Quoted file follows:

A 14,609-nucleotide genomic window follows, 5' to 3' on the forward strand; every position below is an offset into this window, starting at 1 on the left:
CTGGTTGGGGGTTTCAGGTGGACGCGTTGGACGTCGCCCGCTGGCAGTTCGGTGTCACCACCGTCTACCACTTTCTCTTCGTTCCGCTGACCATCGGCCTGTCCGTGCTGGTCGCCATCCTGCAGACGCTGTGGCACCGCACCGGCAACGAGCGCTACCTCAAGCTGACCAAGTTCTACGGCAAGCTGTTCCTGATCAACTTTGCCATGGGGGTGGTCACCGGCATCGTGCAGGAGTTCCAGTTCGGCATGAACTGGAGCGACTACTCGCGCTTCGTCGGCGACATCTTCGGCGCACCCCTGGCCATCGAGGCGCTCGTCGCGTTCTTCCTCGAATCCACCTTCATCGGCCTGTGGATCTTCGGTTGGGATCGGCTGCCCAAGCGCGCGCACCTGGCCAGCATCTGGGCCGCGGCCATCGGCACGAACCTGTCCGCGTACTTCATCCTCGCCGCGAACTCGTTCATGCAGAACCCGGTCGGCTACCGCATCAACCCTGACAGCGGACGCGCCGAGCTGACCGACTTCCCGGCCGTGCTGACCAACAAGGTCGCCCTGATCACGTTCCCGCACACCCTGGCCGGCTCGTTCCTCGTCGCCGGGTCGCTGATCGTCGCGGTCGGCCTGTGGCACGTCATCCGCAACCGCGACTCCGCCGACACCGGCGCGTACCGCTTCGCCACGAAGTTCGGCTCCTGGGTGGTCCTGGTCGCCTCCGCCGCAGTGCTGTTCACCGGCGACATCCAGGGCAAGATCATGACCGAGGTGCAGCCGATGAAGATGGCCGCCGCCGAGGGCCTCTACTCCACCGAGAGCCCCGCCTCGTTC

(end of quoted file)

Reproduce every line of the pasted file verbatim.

A 14,609-nucleotide genomic window follows, 5' to 3' on the forward strand; every position below is an offset into this window, starting at 1 on the left:
CTGGTTGGGGGTTTCAGGTGGACGCGTTGGACGTCGCCCGCTGGCAGTTCGGTGTCACCACCGTCTACCACTTTCTCTTCGTTCCGCTGACCATCGGCCTGTCCGTGCTGGTCGCCATCCTGCAGACGCTGTGGCACCGCACCGGCAACGAGCGCTACCTCAAGCTGACCAAGTTCTACGGCAAGCTGTTCCTGATCAACTTTGCCATGGGGGTGGTCACCGGCATCGTGCAGGAGTTCCAGTTCGGCATGAACTGGAGCGACTACTCGCGCTTCGTCGGCGACATCTTCGGCGCACCCCTGGCCATCGAGGCGCTCGTCGCGTTCTTCCTCGAATCCACCTTCATCGGCCTGTGGATCTTCGGTTGGGATCGGCTGCCCAAGCGCGCGCACCTGGCCAGCATCTGGGCCGCGGCCATCGGCACGAACCTGTCCGCGTACTTCATCCTCGCCGCGAACTCGTTCATGCAGAACCCGGTCGGCTACCGCATCAACCCTGACAGCGGACGCGCCGAGCTGACCGACTTCCCGGCCGTGCTGACCAACAAGGTCGCCCTGATCACGTTCCCGCACACCCTGGCCGGCTCGTTCCTCGTCGCCGGGTCGCTGATCGTCGCGGTCGGCCTGTGGCACGTCATCCGCAACCGCGACTCCGCCGACACCGGCGCGTACCGCTTCGCCACGAAGTTCGGCTCCTGGGTGGTCCTGGTCGCCTCCGCCGCAGTGCTGTTCACCGGCGACATCCAGGGCAAGATCATGACCGAGGTGCAGCCGATGAAGATGGCCGCCGCCGAGGGCCTCTACTCCACCGAGAGCCCCGCCTCGTTC